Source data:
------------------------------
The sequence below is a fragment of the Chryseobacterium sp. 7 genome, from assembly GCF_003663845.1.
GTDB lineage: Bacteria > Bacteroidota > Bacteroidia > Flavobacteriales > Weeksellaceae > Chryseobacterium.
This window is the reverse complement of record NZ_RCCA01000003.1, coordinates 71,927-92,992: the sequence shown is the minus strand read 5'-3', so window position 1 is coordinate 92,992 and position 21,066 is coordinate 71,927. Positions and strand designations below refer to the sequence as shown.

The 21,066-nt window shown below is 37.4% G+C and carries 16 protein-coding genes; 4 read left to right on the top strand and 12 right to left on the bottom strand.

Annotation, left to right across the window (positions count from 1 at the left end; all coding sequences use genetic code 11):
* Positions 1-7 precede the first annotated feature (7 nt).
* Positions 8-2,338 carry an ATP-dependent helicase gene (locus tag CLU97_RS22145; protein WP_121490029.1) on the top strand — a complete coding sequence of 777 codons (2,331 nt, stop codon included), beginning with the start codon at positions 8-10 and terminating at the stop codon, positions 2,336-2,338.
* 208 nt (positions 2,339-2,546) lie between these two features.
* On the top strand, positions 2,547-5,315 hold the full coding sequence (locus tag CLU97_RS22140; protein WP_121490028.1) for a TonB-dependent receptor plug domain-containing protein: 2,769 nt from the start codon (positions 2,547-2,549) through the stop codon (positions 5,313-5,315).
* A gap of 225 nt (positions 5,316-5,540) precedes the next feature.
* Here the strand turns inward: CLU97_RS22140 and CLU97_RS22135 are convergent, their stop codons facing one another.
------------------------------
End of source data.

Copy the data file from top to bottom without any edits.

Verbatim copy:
The sequence below is a fragment of the Chryseobacterium sp. 7 genome, from assembly GCF_003663845.1.
GTDB lineage: Bacteria > Bacteroidota > Bacteroidia > Flavobacteriales > Weeksellaceae > Chryseobacterium.
This window is the reverse complement of record NZ_RCCA01000003.1, coordinates 71,927-92,992: the sequence shown is the minus strand read 5'-3', so window position 1 is coordinate 92,992 and position 21,066 is coordinate 71,927. Positions and strand designations below refer to the sequence as shown.

The 21,066-nt window shown below is 37.4% G+C and carries 16 protein-coding genes; 4 read left to right on the top strand and 12 right to left on the bottom strand.

Annotation, left to right across the window (positions count from 1 at the left end; all coding sequences use genetic code 11):
* Positions 1-7 precede the first annotated feature (7 nt).
* Positions 8-2,338 carry an ATP-dependent helicase gene (locus tag CLU97_RS22145; protein WP_121490029.1) on the top strand — a complete coding sequence of 777 codons (2,331 nt, stop codon included), beginning with the start codon at positions 8-10 and terminating at the stop codon, positions 2,336-2,338.
* 208 nt (positions 2,339-2,546) lie between these two features.
* On the top strand, positions 2,547-5,315 hold the full coding sequence (locus tag CLU97_RS22140; protein WP_121490028.1) for a TonB-dependent receptor plug domain-containing protein: 2,769 nt from the start codon (positions 2,547-2,549) through the stop codon (positions 5,313-5,315).
* A gap of 225 nt (positions 5,316-5,540) precedes the next feature.
* Here the strand turns inward: CLU97_RS22140 and CLU97_RS22135 are convergent, their stop codons facing one another.